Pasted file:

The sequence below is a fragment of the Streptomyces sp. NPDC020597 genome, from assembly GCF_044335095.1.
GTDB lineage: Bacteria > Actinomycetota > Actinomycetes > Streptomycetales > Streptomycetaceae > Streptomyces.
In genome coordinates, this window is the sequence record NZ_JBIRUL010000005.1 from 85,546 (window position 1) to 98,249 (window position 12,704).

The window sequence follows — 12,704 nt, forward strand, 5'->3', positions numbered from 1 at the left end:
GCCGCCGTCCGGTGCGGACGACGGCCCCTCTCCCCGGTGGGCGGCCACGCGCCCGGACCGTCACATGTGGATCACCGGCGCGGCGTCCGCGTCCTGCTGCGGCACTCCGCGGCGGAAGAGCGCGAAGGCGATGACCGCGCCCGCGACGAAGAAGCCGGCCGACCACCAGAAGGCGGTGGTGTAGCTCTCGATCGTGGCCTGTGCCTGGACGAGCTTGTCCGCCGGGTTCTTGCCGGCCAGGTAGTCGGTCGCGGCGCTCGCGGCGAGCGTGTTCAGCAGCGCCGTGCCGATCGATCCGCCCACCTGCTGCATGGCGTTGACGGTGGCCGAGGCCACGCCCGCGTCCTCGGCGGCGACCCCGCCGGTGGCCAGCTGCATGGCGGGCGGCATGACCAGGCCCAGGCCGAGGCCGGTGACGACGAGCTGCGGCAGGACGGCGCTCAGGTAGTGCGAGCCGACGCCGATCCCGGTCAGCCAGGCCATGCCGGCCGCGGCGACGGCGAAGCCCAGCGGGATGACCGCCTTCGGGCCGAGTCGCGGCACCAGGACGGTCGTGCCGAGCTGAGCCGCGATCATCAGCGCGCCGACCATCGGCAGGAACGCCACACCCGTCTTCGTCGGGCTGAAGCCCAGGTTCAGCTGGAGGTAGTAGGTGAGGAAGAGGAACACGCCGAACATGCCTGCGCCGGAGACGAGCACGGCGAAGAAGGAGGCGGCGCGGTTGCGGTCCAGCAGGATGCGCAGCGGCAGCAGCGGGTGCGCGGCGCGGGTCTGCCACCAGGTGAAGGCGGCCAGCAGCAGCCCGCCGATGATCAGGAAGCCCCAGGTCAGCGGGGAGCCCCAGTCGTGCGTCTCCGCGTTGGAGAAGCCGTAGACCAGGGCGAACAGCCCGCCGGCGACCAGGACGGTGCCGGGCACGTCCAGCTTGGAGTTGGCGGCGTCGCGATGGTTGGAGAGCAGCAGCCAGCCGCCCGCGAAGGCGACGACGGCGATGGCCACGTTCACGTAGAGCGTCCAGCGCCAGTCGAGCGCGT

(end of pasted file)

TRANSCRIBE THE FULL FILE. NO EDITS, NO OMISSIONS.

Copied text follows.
The sequence below is a fragment of the Streptomyces sp. NPDC020597 genome, from assembly GCF_044335095.1.
GTDB lineage: Bacteria > Actinomycetota > Actinomycetes > Streptomycetales > Streptomycetaceae > Streptomyces.
In genome coordinates, this window is the sequence record NZ_JBIRUL010000005.1 from 85,546 (window position 1) to 98,249 (window position 12,704).

The window sequence follows — 12,704 nt, forward strand, 5'->3', positions numbered from 1 at the left end:
GCCGCCGTCCGGTGCGGACGACGGCCCCTCTCCCCGGTGGGCGGCCACGCGCCCGGACCGTCACATGTGGATCACCGGCGCGGCGTCCGCGTCCTGCTGCGGCACTCCGCGGCGGAAGAGCGCGAAGGCGATGACCGCGCCCGCGACGAAGAAGCCGGCCGACCACCAGAAGGCGGTGGTGTAGCTCTCGATCGTGGCCTGTGCCTGGACGAGCTTGTCCGCCGGGTTCTTGCCGGCCAGGTAGTCGGTCGCGGCGCTCGCGGCGAGCGTGTTCAGCAGCGCCGTGCCGATCGATCCGCCCACCTGCTGCATGGCGTTGACGGTGGCCGAGGCCACGCCCGCGTCCTCGGCGGCGACCCCGCCGGTGGCCAGCTGCATGGCGGGCGGCATGACCAGGCCCAGGCCGAGGCCGGTGACGACGAGCTGCGGCAGGACGGCGCTCAGGTAGTGCGAGCCGACGCCGATCCCGGTCAGCCAGGCCATGCCGGCCGCGGCGACGGCGAAGCCCAGCGGGATGACCGCCTTCGGGCCGAGTCGCGGCACCAGGACGGTCGTGCCGAGCTGAGCCGCGATCATCAGCGCGCCGACCATCGGCAGGAACGCCACACCCGTCTTCGTCGGGCTGAAGCCCAGGTTCAGCTGGAGGTAGTAGGTGAGGAAGAGGAACACGCCGAACATGCCTGCGCCGGAGACGAGCACGGCGAAGAAGGAGGCGGCGCGGTTGCGGTCCAGCAGGATGCGCAGCGGCAGCAGCGGGTGCGCGGCGCGGGTCTGCCACCAGGTGAAGGCGGCCAGCAGCAGCCCGCCGATGATCAGGAAGCCCCAGGTCAGCGGGGAGCCCCAGTCGTGCGTCTCCGCGTTGGAGAAGCCGTAGACCAGGGCGAACAGCCCGCCGGCGACCAGGACGGTGCCGGGCACGTCCAGCTTGGAGTTGGCGGCGTCGCGATGGTTGGAGAGCAGCAGCCAGCCGCCCGCGAAGGCGACGACGGCGATGGCCACGTTCACGTAGAGCGTCCAGCGCCAGTCGAGCGCGT